Definition of Exotic

1. Adjective. Being or from or characteristic of another place or part of the world. "Exotic cuisine"

Exact synonyms: Alien
Similar to: Foreign, Strange
Derivative terms: Alien, Alien, Alien, Exoticness

2. Adjective. Strikingly strange or unusual. "The exotic landscape of a dead planet"
Similar to: Strange, Unusual
Derivative terms: Exoticness

Definition of Exotic

1. a. Introduced from a foreign country; not native; extraneous; foreign; as, an exotic plant; an exotic term or word.

2. n. Anything of foreign origin; something not of native growth, as a plant, a word, a custom.

Definition of Exotic

1. Adjective. Foreign, with the connotation of excitingly foreign. ¹

2. Adjective. Non-native to the ecosystem. ¹

3. Noun. (biology) An organism that is exotic to an environment. ¹

4. Noun. An exotic dancer; a stripteaser. ¹

5. Noun. (physics) Any exotic particle. ¹

¹ Source:

Definition of Exotic

1. something from another part of the world [n -S]

Medical Definition of Exotic

1. Not native to a given area, either intentionally transplanted from another region or introduced accidentally. (09 Oct 1997)

Exotic Pictures

Click the following link to bring up a new window with an automated collection of images related to the term: Exotic Images

Lexicographical Neighbors of Exotic

exothermic reaction
exotic (current term)
exotic atom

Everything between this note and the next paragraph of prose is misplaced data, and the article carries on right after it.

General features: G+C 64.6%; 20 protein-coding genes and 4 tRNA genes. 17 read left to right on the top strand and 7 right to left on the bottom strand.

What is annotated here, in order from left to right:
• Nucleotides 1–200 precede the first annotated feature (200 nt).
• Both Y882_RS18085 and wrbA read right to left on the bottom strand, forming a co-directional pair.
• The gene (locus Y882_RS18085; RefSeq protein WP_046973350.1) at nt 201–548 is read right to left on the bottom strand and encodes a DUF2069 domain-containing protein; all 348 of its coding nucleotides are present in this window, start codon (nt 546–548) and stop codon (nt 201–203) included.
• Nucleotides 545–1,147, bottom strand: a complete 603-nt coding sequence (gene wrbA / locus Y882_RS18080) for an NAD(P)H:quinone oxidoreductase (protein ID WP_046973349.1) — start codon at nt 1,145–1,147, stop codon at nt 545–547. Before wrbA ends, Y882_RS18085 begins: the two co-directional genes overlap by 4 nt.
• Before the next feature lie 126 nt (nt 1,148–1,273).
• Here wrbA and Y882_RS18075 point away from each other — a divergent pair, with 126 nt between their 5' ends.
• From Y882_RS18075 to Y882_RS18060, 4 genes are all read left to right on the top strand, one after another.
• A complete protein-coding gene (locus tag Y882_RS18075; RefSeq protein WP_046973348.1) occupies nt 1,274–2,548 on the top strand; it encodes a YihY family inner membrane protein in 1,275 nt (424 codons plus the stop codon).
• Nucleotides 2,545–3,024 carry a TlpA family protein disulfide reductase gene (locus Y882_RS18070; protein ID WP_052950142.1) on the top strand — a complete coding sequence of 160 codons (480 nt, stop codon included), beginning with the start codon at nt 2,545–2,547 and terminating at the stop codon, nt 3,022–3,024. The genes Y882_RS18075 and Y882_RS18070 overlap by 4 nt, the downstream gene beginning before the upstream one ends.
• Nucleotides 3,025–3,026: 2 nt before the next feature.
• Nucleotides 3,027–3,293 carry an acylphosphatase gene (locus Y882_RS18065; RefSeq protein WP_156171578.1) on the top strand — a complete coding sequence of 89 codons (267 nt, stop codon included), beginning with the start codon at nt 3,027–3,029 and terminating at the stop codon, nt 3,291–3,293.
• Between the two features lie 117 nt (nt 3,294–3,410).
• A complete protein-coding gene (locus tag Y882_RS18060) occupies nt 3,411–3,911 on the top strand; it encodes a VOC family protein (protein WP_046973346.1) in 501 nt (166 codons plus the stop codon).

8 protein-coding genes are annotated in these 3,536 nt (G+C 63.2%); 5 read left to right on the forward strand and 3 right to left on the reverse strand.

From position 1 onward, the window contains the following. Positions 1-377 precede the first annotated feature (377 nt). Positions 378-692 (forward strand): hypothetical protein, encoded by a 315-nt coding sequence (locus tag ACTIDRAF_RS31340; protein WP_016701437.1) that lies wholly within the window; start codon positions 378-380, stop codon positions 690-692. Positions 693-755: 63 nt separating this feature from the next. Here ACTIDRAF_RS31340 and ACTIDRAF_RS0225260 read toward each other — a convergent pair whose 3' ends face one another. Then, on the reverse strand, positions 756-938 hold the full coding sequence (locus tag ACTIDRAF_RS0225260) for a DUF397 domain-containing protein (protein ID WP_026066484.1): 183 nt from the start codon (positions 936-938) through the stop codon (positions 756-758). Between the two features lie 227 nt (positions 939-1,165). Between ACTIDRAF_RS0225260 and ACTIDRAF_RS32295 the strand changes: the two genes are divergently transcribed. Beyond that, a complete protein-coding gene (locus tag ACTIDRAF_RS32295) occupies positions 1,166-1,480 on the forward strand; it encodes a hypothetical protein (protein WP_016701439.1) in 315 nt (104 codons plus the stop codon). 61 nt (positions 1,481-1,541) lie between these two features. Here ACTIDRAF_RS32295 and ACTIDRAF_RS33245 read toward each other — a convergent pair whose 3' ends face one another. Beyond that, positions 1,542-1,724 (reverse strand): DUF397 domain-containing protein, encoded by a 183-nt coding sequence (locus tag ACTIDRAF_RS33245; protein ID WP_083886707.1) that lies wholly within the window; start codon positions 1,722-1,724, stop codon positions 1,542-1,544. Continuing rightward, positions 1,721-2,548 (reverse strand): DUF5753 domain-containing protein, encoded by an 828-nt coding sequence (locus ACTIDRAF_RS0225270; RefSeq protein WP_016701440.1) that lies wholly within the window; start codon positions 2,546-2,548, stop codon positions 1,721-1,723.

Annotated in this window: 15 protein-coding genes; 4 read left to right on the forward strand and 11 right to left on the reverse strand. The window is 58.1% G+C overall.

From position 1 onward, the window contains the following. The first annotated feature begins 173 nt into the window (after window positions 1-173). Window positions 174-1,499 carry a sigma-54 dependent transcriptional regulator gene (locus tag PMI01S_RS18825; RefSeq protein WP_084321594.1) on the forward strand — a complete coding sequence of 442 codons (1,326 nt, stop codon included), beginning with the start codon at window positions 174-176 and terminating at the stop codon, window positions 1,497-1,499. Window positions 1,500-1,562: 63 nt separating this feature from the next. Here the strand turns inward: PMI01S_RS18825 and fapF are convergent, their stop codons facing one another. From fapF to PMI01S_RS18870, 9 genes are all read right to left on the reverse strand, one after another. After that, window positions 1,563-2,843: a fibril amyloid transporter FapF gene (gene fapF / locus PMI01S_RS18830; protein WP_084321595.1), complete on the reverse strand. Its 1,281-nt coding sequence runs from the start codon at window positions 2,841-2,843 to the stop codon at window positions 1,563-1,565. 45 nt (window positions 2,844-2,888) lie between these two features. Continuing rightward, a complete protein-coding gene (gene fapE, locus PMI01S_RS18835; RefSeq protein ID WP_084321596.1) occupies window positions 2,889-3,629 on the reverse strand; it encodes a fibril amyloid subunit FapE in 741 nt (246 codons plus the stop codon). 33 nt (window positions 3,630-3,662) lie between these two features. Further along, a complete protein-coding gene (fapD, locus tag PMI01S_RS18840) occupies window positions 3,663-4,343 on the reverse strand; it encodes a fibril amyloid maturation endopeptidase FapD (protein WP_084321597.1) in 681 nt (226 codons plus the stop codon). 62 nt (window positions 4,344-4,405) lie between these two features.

exotic baryon
exotic belly dancer
exotic cheroot
exotic cheroots
exotic dancer
exotic dancers
exotic species
exotic sphere
exotic spheres

Literary usage of Exotic

Below you will find example usage of this term as found in modern and/or classical literature:

1. Macmillan's Magazine by John Morley, Mowbray Morris, David Masson, George Grove (1904)
"They found the exotic sitting on the garden - seat in the archway nursing his ankle ... The exotic complained that he had been very much hurt by somebody's ..."

2. Memoirs of the Geological Survey of India by Geological Survey of India (1904)
"The thickness of these rocks is more considerable than either north or south of the high plateau and the number and rise of the exotic ..."

3. The American Naturalist by American Society of Naturalists, Essex Institute (1897)
"exotic Blocks in the Eocene Schists of the Alps.—The Eocene schists of the Alps have long been known to include exotic 1 Amer. Jour. ScL, III, 1897, p. ..."

4. Journal of the Royal Horticultural Society by Royal Horticultural Society (Great Britain). (1853)
"ON THE CULTIVATION OF exotic FRUITS. By P. Wallace, Chiswick House. (Communicated December 1th, 1852.) WHEN we consider the success which attended the ..."

5. Yellow Fever, Considered in Its Historical, Pathological, Etiological, and by René La Roche (1855)
"Exemption of other parts from tiie Disease when it prevails in some places, no Proof of its exotic Origin and Contagious Character. ..."

6. Proceedings of the Academy of Natural Sciences of Philadelphia by Academy of Natural Sciences of Philadelphia (1864)
"... which differ from the exotic species in having a mantle with a plain instead of fringed ... Description of a new exotic Melania BY GEORGE W. TRYON, JR. ..."

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